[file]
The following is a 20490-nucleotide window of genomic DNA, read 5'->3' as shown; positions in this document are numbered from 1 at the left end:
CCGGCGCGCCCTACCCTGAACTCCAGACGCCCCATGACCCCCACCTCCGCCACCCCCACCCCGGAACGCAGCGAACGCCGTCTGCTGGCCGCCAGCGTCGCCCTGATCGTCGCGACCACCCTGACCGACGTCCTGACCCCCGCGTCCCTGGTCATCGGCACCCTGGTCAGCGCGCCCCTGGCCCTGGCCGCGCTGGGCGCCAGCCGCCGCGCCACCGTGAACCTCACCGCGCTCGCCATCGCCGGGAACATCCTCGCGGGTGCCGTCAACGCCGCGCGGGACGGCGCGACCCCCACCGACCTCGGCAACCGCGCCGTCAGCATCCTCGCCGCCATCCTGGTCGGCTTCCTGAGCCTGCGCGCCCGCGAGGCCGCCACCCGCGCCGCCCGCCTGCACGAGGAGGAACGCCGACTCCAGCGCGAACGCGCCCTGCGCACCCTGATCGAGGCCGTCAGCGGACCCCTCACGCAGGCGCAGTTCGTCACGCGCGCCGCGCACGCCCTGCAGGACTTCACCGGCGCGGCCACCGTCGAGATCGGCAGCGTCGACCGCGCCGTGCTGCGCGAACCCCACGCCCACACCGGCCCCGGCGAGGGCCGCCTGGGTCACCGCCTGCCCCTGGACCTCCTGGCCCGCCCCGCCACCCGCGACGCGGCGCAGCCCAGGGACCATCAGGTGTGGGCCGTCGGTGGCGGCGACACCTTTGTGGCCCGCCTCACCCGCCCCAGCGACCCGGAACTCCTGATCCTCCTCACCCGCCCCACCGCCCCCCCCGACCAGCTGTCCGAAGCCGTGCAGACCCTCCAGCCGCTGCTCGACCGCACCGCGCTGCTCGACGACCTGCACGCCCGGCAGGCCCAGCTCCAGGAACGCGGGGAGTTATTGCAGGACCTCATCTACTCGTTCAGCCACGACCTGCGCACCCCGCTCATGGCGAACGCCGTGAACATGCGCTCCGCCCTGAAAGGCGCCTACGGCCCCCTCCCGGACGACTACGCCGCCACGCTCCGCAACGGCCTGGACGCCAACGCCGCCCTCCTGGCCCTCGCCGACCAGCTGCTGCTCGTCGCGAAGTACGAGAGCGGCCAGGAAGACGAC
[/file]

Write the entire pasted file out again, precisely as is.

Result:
The following is a 20490-nucleotide window of genomic DNA, read 5'->3' as shown; positions in this document are numbered from 1 at the left end:
CCGGCGCGCCCTACCCTGAACTCCAGACGCCCCATGACCCCCACCTCCGCCACCCCCACCCCGGAACGCAGCGAACGCCGTCTGCTGGCCGCCAGCGTCGCCCTGATCGTCGCGACCACCCTGACCGACGTCCTGACCCCCGCGTCCCTGGTCATCGGCACCCTGGTCAGCGCGCCCCTGGCCCTGGCCGCGCTGGGCGCCAGCCGCCGCGCCACCGTGAACCTCACCGCGCTCGCCATCGCCGGGAACATCCTCGCGGGTGCCGTCAACGCCGCGCGGGACGGCGCGACCCCCACCGACCTCGGCAACCGCGCCGTCAGCATCCTCGCCGCCATCCTGGTCGGCTTCCTGAGCCTGCGCGCCCGCGAGGCCGCCACCCGCGCCGCCCGCCTGCACGAGGAGGAACGCCGACTCCAGCGCGAACGCGCCCTGCGCACCCTGATCGAGGCCGTCAGCGGACCCCTCACGCAGGCGCAGTTCGTCACGCGCGCCGCGCACGCCCTGCAGGACTTCACCGGCGCGGCCACCGTCGAGATCGGCAGCGTCGACCGCGCCGTGCTGCGCGAACCCCACGCCCACACCGGCCCCGGCGAGGGCCGCCTGGGTCACCGCCTGCCCCTGGACCTCCTGGCCCGCCCCGCCACCCGCGACGCGGCGCAGCCCAGGGACCATCAGGTGTGGGCCGTCGGTGGCGGCGACACCTTTGTGGCCCGCCTCACCCGCCCCAGCGACCCGGAACTCCTGATCCTCCTCACCCGCCCCACCGCCCCCCCCGACCAGCTGTCCGAAGCCGTGCAGACCCTCCAGCCGCTGCTCGACCGCACCGCGCTGCTCGACGACCTGCACGCCCGGCAGGCCCAGCTCCAGGAACGCGGGGAGTTATTGCAGGACCTCATCTACTCGTTCAGCCACGACCTGCGCACCCCGCTCATGGCGAACGCCGTGAACATGCGCTCCGCCCTGAAAGGCGCCTACGGCCCCCTCCCGGACGACTACGCCGCCACGCTCCGCAACGGCCTGGACGCCAACGCCGCCCTCCTGGCCCTCGCCGACCAGCTGCTGCTCGTCGCGAAGTACGAGAGCGGCCAGGAAGACGAC